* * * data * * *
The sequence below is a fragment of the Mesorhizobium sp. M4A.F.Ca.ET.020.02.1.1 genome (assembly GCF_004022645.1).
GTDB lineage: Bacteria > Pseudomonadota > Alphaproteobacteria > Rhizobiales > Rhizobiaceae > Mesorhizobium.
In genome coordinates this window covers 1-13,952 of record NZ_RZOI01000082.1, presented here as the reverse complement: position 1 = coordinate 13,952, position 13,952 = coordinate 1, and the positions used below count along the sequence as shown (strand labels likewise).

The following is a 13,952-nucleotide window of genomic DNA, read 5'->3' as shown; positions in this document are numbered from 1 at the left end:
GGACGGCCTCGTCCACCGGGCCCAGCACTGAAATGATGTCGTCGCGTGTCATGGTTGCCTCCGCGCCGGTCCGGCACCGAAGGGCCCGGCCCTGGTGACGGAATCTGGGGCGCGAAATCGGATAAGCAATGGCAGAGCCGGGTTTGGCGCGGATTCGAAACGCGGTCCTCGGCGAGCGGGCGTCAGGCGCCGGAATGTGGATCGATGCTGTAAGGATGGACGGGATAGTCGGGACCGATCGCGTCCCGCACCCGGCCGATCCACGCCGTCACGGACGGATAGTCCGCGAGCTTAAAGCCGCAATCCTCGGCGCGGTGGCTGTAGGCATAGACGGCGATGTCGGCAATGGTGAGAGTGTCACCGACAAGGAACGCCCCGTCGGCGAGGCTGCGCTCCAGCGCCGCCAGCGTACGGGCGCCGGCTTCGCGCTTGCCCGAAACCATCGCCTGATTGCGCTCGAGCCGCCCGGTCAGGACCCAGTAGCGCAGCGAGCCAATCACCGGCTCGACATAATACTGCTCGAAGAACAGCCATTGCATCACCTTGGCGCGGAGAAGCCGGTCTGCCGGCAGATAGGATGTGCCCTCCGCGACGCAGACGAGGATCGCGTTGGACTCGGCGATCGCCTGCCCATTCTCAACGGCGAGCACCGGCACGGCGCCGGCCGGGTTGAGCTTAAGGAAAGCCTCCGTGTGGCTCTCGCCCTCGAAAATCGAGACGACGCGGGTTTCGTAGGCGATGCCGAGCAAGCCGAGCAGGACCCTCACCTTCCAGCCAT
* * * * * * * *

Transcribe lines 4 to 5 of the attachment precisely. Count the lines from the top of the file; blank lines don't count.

The following is a 13,952-nucleotide window of genomic DNA, read 5'->3' as shown; positions in this document are numbered from 1 at the left end:
GGACGGCCTCGTCCACCGGGCCCAGCACTGAAATGATGTCGTCGCGTGTCATGGTTGCCTCCGCGCCGGTCCGGCACCGAAGGGCCCGGCCCTGGTGACGGAATCTGGGGCGCGAAATCGGATAAGCAATGGCAGAGCCGGGTTTGGCGCGGATTCGAAACGCGGTCCTCGGCGAGCGGGCGTCAGGCGCCGGAATGTGGATCGATGCTGTAAGGATGGACGGGATAGTCGGGACCGATCGCGTCCCGCACCCGGCCGATCCACGCCGTCACGGACGGATAGTCCGCGAGCTTAAAGCCGCAATCCTCGGCGCGGTGGCTGTAGGCATAGACGGCGATGTCGGCAATGGTGAGAGTGTCACCGACAAGGAACGCCCCGTCGGCGAGGCTGCGCTCCAGCGCCGCCAGCGTACGGGCGCCGGCTTCGCGCTTGCCCGAAACCATCGCCTGATTGCGCTCGAGCCGCCCGGTCAGGACCCAGTAGCGCAGCGAGCCAATCACCGGCTCGACATAATACTGCTCGAAGAACAGCCATTGCATCACCTTGGCGCGGAGAAGCCGGTCTGCCGGCAGATAGGATGTGCCCTCCGCGACGCAGACGAGGATCGCGTTGGACTCGGCGATCGCCTGCCCATTCTCAACGGCGAGCACCGGCACGGCGCCGGCCGGGTTGAGCTTAAGGAAAGCCTCCGTGTGGCTCTCGCCCTCGAAAATCGAGACGACGCGGGTTTCGTAGGCGATGCCGAGCAAGCCGAGCAGGACCCTCACCTTCCAGCCAT